The “water” Jesus offers is spiritual life. To experience this life, one must “drink” the living water. The word “drink” (Greek “pineto”, from the root “pino”) is in the present imperative tense, representing continuing or repeated action. This act of drinking is not a momentary, single experience; it is an ongoing lifestyle. Drinking the water of life requires regular interaction with the source of the living water, Jesus Christ himself. No one can continue to drink the water of life if he or she neglects a relationship with Christ and becomes disconnected from the source of the water. Such people will dry up spiritually or become, as Peter describes it, “springs without water” (2 Peter 2:17).
He told her, “Go, call your husband and come back.”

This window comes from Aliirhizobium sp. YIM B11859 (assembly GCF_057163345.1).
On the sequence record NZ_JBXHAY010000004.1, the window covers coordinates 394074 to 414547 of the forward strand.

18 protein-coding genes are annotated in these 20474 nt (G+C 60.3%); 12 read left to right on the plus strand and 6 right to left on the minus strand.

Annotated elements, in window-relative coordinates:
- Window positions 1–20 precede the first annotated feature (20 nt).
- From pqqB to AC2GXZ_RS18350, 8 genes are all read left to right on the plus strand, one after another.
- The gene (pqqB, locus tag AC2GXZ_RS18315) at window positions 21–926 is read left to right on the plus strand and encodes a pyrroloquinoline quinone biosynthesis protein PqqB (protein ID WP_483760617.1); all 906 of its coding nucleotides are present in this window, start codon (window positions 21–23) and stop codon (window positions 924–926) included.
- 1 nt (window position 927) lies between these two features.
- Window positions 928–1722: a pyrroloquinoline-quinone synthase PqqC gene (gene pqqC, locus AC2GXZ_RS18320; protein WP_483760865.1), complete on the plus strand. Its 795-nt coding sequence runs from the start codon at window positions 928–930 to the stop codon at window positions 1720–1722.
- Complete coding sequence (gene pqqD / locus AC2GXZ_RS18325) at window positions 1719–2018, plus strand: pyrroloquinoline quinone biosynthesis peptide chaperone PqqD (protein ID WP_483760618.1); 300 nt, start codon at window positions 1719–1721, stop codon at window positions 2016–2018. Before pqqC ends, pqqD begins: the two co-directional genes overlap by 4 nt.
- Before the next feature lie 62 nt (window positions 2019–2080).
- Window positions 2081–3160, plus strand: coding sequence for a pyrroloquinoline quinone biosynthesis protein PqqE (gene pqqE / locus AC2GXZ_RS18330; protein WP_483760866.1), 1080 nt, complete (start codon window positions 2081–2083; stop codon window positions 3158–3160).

“I have no husband,” she replied.
Jesus said to her, “You are right when you say you have no husband. The fact is, you have had five husbands, and the man you now have is not your husband. What you have just said is quite true.”
“Sir,” the woman said, “I can see that you are a prophet. Our ancestors worshiped on this mountain, but you Jews claim that the place where we must worship is in Jerusalem.”—4:16-20
Jesus next turned his spotlight on the woman’s moral life. While her answer to Jesus comment about her husband was technically true, she failed to mention that she was currently living with a man who was not her husband. Unlike Nicodemus, she did not flee from the light even as she attempted to redirect the conversation away from herself. Jesus’ knowledge of the woman’s situation once again demonstrates his divinity. Her question concerning the proper place of worship was a longstanding debate between Samaritans and Jews. Mount Gerizim was the Samaritan’s holy place. The Samaritans had built a temple on Mount Gerizim, which the Jews later destroyed.